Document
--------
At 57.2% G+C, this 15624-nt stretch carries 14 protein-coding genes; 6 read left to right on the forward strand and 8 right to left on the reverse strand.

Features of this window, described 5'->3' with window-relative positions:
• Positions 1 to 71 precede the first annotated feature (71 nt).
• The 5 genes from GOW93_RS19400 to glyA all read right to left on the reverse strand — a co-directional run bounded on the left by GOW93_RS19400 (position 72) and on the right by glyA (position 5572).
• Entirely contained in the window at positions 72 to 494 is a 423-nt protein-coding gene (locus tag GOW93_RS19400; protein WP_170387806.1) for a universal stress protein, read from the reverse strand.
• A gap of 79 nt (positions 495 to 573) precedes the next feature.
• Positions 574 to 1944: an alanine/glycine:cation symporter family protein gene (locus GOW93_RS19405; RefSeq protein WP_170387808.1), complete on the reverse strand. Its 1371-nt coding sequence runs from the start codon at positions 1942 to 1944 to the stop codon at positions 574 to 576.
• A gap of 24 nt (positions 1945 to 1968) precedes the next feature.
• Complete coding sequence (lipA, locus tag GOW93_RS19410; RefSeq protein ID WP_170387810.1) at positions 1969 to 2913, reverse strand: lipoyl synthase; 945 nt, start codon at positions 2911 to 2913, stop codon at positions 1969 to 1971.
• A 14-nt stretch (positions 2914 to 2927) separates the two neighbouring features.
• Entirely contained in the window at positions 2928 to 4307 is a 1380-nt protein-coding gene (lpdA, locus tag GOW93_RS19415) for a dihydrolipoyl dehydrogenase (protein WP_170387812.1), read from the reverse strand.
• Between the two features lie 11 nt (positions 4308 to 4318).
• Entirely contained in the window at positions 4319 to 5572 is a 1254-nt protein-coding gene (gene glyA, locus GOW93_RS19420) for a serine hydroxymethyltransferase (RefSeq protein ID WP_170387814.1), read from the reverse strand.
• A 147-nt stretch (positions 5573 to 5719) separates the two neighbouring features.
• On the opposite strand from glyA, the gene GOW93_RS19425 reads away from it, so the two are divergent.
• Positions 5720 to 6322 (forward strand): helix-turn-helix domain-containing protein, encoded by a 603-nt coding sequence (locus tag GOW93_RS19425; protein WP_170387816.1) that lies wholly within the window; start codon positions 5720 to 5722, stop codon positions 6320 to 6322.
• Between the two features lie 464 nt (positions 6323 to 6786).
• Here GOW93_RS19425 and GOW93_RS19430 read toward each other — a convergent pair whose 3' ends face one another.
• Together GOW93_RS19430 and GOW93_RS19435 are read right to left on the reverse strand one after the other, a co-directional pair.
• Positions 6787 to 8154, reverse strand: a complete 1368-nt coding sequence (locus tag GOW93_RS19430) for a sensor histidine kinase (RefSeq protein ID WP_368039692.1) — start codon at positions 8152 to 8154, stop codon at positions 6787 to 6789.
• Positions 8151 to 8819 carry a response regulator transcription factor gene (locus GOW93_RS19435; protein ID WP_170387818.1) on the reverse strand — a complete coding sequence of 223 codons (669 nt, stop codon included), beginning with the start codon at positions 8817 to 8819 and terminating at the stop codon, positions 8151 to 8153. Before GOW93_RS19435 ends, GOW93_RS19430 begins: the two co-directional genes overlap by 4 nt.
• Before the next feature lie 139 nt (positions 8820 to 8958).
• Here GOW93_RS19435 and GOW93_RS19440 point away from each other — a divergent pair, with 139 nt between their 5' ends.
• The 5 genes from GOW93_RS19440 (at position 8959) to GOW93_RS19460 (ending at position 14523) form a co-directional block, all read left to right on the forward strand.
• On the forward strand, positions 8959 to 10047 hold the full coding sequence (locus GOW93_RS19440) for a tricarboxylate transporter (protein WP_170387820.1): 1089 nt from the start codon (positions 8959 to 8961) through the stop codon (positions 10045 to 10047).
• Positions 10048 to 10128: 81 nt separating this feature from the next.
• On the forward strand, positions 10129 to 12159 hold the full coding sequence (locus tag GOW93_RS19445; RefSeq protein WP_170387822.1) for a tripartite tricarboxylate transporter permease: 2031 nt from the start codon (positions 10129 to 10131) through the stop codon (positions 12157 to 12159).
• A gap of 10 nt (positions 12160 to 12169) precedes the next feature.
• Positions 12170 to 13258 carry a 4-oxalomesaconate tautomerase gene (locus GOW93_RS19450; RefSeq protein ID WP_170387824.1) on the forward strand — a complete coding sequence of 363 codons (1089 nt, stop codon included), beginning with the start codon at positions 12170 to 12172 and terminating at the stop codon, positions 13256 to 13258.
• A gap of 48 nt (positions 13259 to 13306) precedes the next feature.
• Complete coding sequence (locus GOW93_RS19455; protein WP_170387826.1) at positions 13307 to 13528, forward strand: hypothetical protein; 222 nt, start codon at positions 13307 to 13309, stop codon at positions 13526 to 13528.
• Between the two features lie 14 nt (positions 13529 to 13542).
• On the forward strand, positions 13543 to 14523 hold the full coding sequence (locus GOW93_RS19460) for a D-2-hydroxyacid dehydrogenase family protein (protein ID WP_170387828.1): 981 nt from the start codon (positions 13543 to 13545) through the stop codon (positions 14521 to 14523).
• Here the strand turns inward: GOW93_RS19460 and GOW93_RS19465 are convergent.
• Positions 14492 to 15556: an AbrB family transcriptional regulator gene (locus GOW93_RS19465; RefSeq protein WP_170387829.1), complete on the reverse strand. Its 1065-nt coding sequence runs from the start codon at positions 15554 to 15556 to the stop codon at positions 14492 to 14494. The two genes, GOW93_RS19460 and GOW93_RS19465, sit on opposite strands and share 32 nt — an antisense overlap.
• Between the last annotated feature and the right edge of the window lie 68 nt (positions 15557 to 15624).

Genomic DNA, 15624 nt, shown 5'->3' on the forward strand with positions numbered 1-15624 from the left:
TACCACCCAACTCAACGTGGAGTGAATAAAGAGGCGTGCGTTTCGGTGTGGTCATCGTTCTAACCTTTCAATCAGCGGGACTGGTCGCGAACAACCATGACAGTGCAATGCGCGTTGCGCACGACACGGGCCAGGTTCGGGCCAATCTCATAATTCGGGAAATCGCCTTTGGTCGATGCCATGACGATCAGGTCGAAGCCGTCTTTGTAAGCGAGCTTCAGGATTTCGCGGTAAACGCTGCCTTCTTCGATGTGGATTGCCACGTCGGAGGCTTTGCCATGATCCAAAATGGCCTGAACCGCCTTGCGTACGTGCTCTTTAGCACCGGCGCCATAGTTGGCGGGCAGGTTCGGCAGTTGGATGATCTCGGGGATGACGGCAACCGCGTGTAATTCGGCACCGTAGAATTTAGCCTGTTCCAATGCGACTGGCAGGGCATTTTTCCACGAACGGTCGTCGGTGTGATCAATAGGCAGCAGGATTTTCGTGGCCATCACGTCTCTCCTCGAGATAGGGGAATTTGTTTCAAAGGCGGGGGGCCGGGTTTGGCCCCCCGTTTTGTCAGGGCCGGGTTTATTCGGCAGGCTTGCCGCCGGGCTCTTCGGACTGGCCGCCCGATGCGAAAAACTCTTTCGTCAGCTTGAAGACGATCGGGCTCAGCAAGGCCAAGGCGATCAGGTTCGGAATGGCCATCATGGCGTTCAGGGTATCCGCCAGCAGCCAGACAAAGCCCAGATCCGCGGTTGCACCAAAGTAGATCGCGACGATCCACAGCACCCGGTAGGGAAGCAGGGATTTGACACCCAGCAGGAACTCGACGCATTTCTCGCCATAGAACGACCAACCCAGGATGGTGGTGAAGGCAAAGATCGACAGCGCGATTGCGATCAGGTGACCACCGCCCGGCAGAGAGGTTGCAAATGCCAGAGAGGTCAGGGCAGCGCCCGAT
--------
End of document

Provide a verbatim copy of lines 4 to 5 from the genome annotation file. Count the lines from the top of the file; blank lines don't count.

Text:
• The 5 genes from GOW93_RS19400 to glyA all read right to left on the reverse strand — a co-directional run bounded on the left by GOW93_RS19400 (position 72) and on the right by glyA (position 5572).
• Entirely contained in the window at positions 72 to 494 is a 423-nt protein-coding gene (locus tag GOW93_RS19400; protein WP_170387806.1) for a universal stress protein, read from the reverse strand.